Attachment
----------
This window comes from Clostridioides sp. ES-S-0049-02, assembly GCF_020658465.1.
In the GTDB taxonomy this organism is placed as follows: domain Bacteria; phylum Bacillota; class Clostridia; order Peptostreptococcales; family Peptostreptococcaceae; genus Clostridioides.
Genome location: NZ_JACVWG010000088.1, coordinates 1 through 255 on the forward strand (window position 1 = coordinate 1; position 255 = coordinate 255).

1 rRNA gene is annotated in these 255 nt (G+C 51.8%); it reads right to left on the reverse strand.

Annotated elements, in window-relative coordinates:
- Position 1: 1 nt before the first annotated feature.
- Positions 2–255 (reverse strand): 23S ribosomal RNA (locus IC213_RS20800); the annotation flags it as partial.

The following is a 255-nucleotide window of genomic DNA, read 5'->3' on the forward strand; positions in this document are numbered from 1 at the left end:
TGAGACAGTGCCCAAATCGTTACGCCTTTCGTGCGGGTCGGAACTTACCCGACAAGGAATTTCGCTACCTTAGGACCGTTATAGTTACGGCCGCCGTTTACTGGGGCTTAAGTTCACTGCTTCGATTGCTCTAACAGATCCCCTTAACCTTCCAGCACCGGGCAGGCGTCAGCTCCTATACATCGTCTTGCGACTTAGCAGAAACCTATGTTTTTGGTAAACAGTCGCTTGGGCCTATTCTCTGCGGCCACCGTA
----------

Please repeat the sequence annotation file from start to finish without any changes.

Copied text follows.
This window comes from Clostridioides sp. ES-S-0049-02, assembly GCF_020658465.1.
In the GTDB taxonomy this organism is placed as follows: domain Bacteria; phylum Bacillota; class Clostridia; order Peptostreptococcales; family Peptostreptococcaceae; genus Clostridioides.
Genome location: NZ_JACVWG010000088.1, coordinates 1 through 255 on the forward strand (window position 1 = coordinate 1; position 255 = coordinate 255).

1 rRNA gene is annotated in these 255 nt (G+C 51.8%); it reads right to left on the reverse strand.

Annotated elements, in window-relative coordinates:
- Position 1: 1 nt before the first annotated feature.
- Positions 2–255 (reverse strand): 23S ribosomal RNA (locus IC213_RS20800); the annotation flags it as partial.

The following is a 255-nucleotide window of genomic DNA, read 5'->3' on the forward strand; positions in this document are numbered from 1 at the left end:
TGAGACAGTGCCCAAATCGTTACGCCTTTCGTGCGGGTCGGAACTTACCCGACAAGGAATTTCGCTACCTTAGGACCGTTATAGTTACGGCCGCCGTTTACTGGGGCTTAAGTTCACTGCTTCGATTGCTCTAACAGATCCCCTTAACCTTCCAGCACCGGGCAGGCGTCAGCTCCTATACATCGTCTTGCGACTTAGCAGAAACCTATGTTTTTGGTAAACAGTCGCTTGGGCCTATTCTCTGCGGCCACCGTA